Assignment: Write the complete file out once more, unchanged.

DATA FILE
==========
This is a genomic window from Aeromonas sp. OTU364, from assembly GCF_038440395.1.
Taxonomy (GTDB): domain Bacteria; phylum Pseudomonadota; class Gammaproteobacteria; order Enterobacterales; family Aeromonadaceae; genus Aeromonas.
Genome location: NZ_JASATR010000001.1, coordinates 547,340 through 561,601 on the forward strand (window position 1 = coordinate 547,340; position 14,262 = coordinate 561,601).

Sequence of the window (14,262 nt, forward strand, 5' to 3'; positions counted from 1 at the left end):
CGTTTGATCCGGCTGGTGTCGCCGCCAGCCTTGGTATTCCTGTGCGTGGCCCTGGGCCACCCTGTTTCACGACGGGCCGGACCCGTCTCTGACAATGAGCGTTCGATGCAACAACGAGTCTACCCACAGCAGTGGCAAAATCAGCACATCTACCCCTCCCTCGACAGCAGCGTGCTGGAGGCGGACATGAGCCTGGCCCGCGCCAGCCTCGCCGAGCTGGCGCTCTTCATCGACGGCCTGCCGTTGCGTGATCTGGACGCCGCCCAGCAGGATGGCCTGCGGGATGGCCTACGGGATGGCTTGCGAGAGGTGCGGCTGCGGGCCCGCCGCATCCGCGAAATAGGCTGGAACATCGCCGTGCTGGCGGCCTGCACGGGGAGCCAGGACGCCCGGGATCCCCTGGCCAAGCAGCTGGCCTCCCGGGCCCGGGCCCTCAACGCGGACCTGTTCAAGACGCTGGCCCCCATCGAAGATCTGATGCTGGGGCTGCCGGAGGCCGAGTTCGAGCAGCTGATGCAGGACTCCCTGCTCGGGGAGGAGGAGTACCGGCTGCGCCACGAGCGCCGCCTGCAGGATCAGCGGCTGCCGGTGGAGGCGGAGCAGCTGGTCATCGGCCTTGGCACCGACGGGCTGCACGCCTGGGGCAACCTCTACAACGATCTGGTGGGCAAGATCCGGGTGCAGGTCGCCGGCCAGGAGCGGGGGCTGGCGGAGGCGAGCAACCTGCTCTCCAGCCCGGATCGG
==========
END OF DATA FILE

This is a genomic window from Aeromonas sp. OTU364, from assembly GCF_038440395.1.
Taxonomy (GTDB): domain Bacteria; phylum Pseudomonadota; class Gammaproteobacteria; order Enterobacterales; family Aeromonadaceae; genus Aeromonas.
Genome location: NZ_JASATR010000001.1, coordinates 547,340 through 561,601 on the forward strand (window position 1 = coordinate 547,340; position 14,262 = coordinate 561,601).

Sequence of the window (14,262 nt, forward strand, 5' to 3'; positions counted from 1 at the left end):
CGTTTGATCCGGCTGGTGTCGCCGCCAGCCTTGGTATTCCTGTGCGTGGCCCTGGGCCACCCTGTTTCACGACGGGCCGGACCCGTCTCTGACAATGAGCGTTCGATGCAACAACGAGTCTACCCACAGCAGTGGCAAAATCAGCACATCTACCCCTCCCTCGACAGCAGCGTGCTGGAGGCGGACATGAGCCTGGCCCGCGCCAGCCTCGCCGAGCTGGCGCTCTTCATCGACGGCCTGCCGTTGCGTGATCTGGACGCCGCCCAGCAGGATGGCCTGCGGGATGGCCTACGGGATGGCTTGCGAGAGGTGCGGCTGCGGGCCCGCCGCATCCGCGAAATAGGCTGGAACATCGCCGTGCTGGCGGCCTGCACGGGGAGCCAGGACGCCCGGGATCCCCTGGCCAAGCAGCTGGCCTCCCGGGCCCGGGCCCTCAACGCGGACCTGTTCAAGACGCTGGCCCCCATCGAAGATCTGATGCTGGGGCTGCCGGAGGCCGAGTTCGAGCAGCTGATGCAGGACTCCCTGCTCGGGGAGGAGGAGTACCGGCTGCGCCACGAGCGCCGCCTGCAGGATCAGCGGCTGCCGGTGGAGGCGGAGCAGCTGGTCATCGGCCTTGGCACCGACGGGCTGCACGCCTGGGGCAACCTCTACAACGATCTGGTGGGCAAGATCCGGGTGCAGGTCGCCGGCCAGGAGCGGGGGCTGGCGGAGGCGAGCAACCTGCTCTCCAGCCCGGATCGG